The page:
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What is Mona Lisa smiling about?

Here at Siena Ristorante Toscana, we don’t just love Tuscan cuisine and wines. We all love all things Tuscan, including its many famous Renaissance artists.

This fall, we’ve been enjoying Walter Isaacson’s new biography of the Tuscan Renaissance master Leonardo da Vinci (titled simply Leonardo da Vinci).

The book reminded us of the painter’s iconic painting, which is known in English as the “Mona Lisa.”

The word mona meant madonna in Renaissance Italian, literally, my lady (mia donna).

The subject for “My Lady Lisa” is believed to have been Lisa Gherardini, the wife of Francesco del Giocondo. And that’s where the painting gets its other name, La gioconda, which means the jolly (or gay) lady. You might think that she’s called gioconda because of her enigmatic smile. But the name actually comes from her family name.

So what’s she smiling about anyway? And is she smiling at all?

One thing we’ve learned about Leonardo da Vinci as we read the new biography is that he, his life, and his works are a never-ending mystery.

Buon weekend a tutti! Have a great weekend, everyone!

Image via the Wikipedia entry for the Mona Lisa (Creative Commons).

“Our pasta will transport you to Tuscany in a flash!” — Chef Harvey

Pici con Ragù di Cervo (venison) is one of our new pasta dishes for the fall at Siena.

Tuscany is known for its pici pasta (above) with wild game and at Siena we spike our ragù with Chianti, sage, juniper berries, and porcini.

It will transport you to Tuscany in a flash!

—Chef Harvey

Please call (512) 349-7667 to reserve.

Prosciutto-wrapped figs stuffed with goat cheese: A favorite for more than 17 years!

Prosciutto-wrapped figs stuffed with goat cheese. This dish has been on the menu at Siena Ristorante Toscana for more than 17 years and it’s still one of our guests’ (and our staff’s) favorites.

Simple, big flavors.

—Chef Harvey

Please call (512) 349-7667 to reserve.

Tagliatelle alla Bolognese: A gold standard for great Italian cuisine

Chef Harvey is always experimenting and testing out new recipes and ingredients in the kitchen.

But that doesn’t mean he neglects the classics, like his awesome Tagliatelle alla Bolognese, made with homemade pasta (rolled out daily) and a meat sauce that any mamma from Bologna would be proud of.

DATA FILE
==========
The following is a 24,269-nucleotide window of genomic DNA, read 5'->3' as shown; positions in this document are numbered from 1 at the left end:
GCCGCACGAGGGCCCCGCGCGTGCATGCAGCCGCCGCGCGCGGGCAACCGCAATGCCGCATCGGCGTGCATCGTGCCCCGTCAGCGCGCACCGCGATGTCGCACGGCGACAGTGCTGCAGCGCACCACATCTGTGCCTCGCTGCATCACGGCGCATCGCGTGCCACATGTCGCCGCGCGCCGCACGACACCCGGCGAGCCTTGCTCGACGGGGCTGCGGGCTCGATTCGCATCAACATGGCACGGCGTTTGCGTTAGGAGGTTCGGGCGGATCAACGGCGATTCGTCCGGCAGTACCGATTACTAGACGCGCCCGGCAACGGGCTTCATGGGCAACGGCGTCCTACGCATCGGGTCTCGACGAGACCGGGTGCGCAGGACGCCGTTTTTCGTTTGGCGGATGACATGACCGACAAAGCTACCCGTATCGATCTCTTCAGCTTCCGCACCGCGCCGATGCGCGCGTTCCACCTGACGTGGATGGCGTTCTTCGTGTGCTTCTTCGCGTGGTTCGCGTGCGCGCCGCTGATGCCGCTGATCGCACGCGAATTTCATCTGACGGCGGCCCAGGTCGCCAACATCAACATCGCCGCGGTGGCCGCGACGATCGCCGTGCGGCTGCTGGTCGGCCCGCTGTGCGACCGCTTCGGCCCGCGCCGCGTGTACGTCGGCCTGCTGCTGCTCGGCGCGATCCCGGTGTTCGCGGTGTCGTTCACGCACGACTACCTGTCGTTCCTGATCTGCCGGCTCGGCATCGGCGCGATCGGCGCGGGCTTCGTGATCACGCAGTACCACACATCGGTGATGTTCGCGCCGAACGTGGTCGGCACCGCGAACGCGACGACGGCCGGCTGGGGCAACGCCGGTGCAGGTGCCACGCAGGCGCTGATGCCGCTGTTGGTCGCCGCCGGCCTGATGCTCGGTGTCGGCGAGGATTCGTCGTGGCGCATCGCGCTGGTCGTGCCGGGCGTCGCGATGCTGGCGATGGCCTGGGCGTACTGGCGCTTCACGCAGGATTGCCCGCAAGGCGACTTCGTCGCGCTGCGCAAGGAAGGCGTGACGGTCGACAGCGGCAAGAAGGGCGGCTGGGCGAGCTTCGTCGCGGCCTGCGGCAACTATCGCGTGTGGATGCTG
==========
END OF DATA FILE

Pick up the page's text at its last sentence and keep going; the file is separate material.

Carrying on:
Click here for our current menus.

Please call (512) 349-7667 to reserve.

What is guazzetto? Come taste what Chef Harvey is cooking up in his kitchen and find out!

From Chef Harvey: “Sneak preview of one of our fall menu items at Siena! Escargot, garlic, parsley, pasta nest and red chili in guazzetto!”

What is a guazzetto? The word guazzetto in Italian comes from the archaic Italian guazzo, meaning literally a ford, as in a shallow place in a river. It’s akin to the English word wade.

In Italian cookery, a guazzetto is a rich sauce made using the main ingredient in the dish. In other words, the main ingredient is “wading” in its juice and its flavor.

Chef Harvey’s knowledge of classic Italian gastronomy, paired with his immense skill and creativity, is what sets his food apart from the rest!

Keep it coming, chef! We love it!

Always something new on the menu at Siena!

Orecchiette pasta with Nicoise olives, Sicilian olive oil packed Tuna, red onions, basil and cherry tomatoes. Like a Nicoise salad but better!

Food for Thought: Chef Harvey and Siena raise money for Communities in Schools

Chef Harvey and Siena Ristorante Toscana participated last week in Food for Thought, an annual fund-raising event that raises money and awareness for Communities in Schools (CIS).

Communities In Schools of Central Texas surrounds students with a community of support, empowering them to stay in school and achieve in life.

Communities In Schools is a dropout prevention program. Through campus-based programs and special projects, Communities In Schools creates a network of volunteers, social services, businesses, and community resources that work together to break down barriers and help students succeed.

Communities In Schools of Central Texas serves thousands of children and families every year, providing options where there once were none.

(From the CIS website.)

This year’s event raised nearly $650,000.

“I love being a part of Food for Thought because it benefits Communities in Schools and the important work they do to support students and help them graduate from high school,” said chef Harvey in an interview with the Austin Chronicle.

For the event, he prepared cold-smoked sea scallops, salted watermelon, key lime mignonette, and Marcona almonds.

Thank you, Chef Harvey, for all you do for our community.

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